Detained for complaining? Traveler held for 20 hours by TSA
The lawsuit, among other claims, alleges that the TSA supervisor was lying.
Philadelphia resident Roger Vanderklok filed his federal complaint on Wednesday against the TSA, the Philadelphia Police Department and Department of Homeland Security, reported the Philadelphia Daily News. In the complaint, he claimed his civil liberties were violated during an incident at the Philadelphia International Airport on January 26, 2013.
Vanderklok was traveling to Miami for a half-marathon when his carry-on bag containing Power Bars and a heart-monitoring watch became an object of suspicion to a TSA agent as it went through an airport X-ray scanner. Screeners spent 30 minutes checking the bag after asking Vanderklok whether it contained “organic matter” – which he took to mean fruits and vegetables – and he said no.
— Mickey Fulp (@mercenarygeo) February 5, 2015
Power Bars are considered “organic matter” by the TSA, however, which led to confusion. Vanderklok told agents if that had been explained he could have saved everyone a lot of trouble.
TSA agent Charles Kieser then became confrontational, according to the lawsuit. Vanderklok asked to file a complaint and waited for a form to arrive. Instead, the Philadelphia police were summoned by Kieser, who then held Vanderklok in an airport holding cell for three hours – his personal belongings, including his cell phone, were confiscated while police investigated him.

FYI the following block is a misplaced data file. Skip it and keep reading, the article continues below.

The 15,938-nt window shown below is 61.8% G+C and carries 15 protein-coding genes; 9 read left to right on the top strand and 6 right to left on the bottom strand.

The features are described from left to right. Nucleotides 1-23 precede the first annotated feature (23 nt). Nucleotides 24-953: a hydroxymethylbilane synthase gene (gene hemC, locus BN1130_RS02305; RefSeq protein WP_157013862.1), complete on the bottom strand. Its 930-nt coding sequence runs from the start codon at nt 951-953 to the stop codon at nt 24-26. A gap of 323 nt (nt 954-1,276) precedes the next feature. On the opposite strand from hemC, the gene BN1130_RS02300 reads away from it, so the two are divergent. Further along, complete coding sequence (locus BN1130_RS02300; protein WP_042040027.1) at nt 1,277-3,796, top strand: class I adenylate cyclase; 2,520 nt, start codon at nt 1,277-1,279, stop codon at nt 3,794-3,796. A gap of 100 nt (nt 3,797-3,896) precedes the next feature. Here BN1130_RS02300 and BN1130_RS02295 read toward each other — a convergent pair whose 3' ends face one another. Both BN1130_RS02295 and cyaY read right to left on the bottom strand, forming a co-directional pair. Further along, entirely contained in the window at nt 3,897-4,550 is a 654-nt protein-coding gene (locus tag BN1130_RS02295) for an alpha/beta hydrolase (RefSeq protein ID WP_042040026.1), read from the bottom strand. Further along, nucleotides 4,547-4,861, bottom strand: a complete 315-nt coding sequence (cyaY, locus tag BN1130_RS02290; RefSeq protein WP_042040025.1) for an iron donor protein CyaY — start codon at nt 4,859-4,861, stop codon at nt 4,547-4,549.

Vanderklok claims he was then handcuffed, taken to the 18th District Police Precinct and placed in another cell – though police never questioned him or told him why he was being held. Seventeen hours later, he was arraigned, charged with “threatening the placement of a bomb” and making “terrorist threats.” He was released on a $40,000 bail to his wife, who had not known his whereabouts and had called police alarmed.
“I was scared to death. I have never been arrested in my life, never had handcuffs put on,” Vanderklok told the Philadelphia Daily News. “Throughout the night, I was in a dark place; no one knew where I was. I thought, ‘I could fall off the face of the earth right now, and no one would know it.”
At Vanderklock’s trial four months later, Keiser claimed under oath that Vanderklok had become agitated during the bag search, waving his arms around and pointing a finger at Keiser. He also said Vanderklok made bomb threats.
The latest from the buffoons at the TSA. Lying in court is just standard procedure for anyone in any type of law... http://t.co/5vZxZTUDoX
— Jay Ramey (@jayramey) February 5, 2015
Vanderklok maintained these allegations were lies and a judge dismissed the charges. An airport surveillance video, however, contradicts the TSA’s account and shows Vanderklok appearing calm while his bag is searched without fuss. He does not raise his hands and does not point a finger in Keiser’s face. The video does show Keiser becoming agitated.
Vanderklock’s lawsuit seeks unspecified damages for a retaliatory arrest.
“It's difficult to lose control of your existence. That's what it amounts to,” Vanderklok told the Associated Press. “I was absolutely terrified.”